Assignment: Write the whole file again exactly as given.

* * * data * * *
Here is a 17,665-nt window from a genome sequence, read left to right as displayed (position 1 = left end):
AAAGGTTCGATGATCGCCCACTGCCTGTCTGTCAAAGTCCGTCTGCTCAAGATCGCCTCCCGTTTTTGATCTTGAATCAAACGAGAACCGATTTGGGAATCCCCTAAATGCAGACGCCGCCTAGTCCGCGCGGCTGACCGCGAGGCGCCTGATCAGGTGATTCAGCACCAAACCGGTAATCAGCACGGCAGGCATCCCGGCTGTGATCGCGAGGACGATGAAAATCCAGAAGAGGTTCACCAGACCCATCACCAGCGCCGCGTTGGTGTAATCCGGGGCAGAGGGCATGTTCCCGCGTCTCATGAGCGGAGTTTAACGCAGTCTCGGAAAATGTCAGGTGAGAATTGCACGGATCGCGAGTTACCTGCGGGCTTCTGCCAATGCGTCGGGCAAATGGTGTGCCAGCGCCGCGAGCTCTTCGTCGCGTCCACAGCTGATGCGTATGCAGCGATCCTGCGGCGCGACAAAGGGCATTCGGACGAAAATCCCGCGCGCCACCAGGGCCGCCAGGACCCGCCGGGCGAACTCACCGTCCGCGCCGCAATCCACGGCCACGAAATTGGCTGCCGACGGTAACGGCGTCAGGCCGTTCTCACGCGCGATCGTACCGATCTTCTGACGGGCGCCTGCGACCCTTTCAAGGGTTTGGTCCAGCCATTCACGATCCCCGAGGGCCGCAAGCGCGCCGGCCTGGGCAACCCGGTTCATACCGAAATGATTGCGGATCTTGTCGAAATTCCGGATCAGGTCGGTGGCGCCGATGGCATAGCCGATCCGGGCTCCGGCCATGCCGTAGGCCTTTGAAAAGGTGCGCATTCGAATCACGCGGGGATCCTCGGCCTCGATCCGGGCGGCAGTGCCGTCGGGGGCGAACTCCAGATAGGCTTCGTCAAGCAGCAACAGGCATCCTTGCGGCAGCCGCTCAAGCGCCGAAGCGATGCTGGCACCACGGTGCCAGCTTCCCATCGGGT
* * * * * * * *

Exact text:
Here is a 17,665-nt window from a genome sequence, read left to right as displayed (position 1 = left end):
AAAGGTTCGATGATCGCCCACTGCCTGTCTGTCAAAGTCCGTCTGCTCAAGATCGCCTCCCGTTTTTGATCTTGAATCAAACGAGAACCGATTTGGGAATCCCCTAAATGCAGACGCCGCCTAGTCCGCGCGGCTGACCGCGAGGCGCCTGATCAGGTGATTCAGCACCAAACCGGTAATCAGCACGGCAGGCATCCCGGCTGTGATCGCGAGGACGATGAAAATCCAGAAGAGGTTCACCAGACCCATCACCAGCGCCGCGTTGGTGTAATCCGGGGCAGAGGGCATGTTCCCGCGTCTCATGAGCGGAGTTTAACGCAGTCTCGGAAAATGTCAGGTGAGAATTGCACGGATCGCGAGTTACCTGCGGGCTTCTGCCAATGCGTCGGGCAAATGGTGTGCCAGCGCCGCGAGCTCTTCGTCGCGTCCACAGCTGATGCGTATGCAGCGATCCTGCGGCGCGACAAAGGGCATTCGGACGAAAATCCCGCGCGCCACCAGGGCCGCCAGGACCCGCCGGGCGAACTCACCGTCCGCGCCGCAATCCACGGCCACGAAATTGGCTGCCGACGGTAACGGCGTCAGGCCGTTCTCACGCGCGATCGTACCGATCTTCTGACGGGCGCCTGCGACCCTTTCAAGGGTTTGGTCCAGCCATTCACGATCCCCGAGGGCCGCAAGCGCGCCGGCCTGGGCAACCCGGTTCATACCGAAATGATTGCGGATCTTGTCGAAATTCCGGATCAGGTCGGTGGCGCCGATGGCATAGCCGATCCGGGCTCCGGCCATGCCGTAGGCCTTTGAAAAGGTGCGCATTCGAATCACGCGGGGATCCTCGGCCTCGATCCGGGCGGCAGTGCCGTCGGGGGCGAACTCCAGATAGGCTTCGTCAAGCAGCAACAGGCATCCTTGCGGCAGCCGCTCAAGCGCCGAAGCGATGCTGGCACCACGGTGCCAGCTTCCCATCGGGT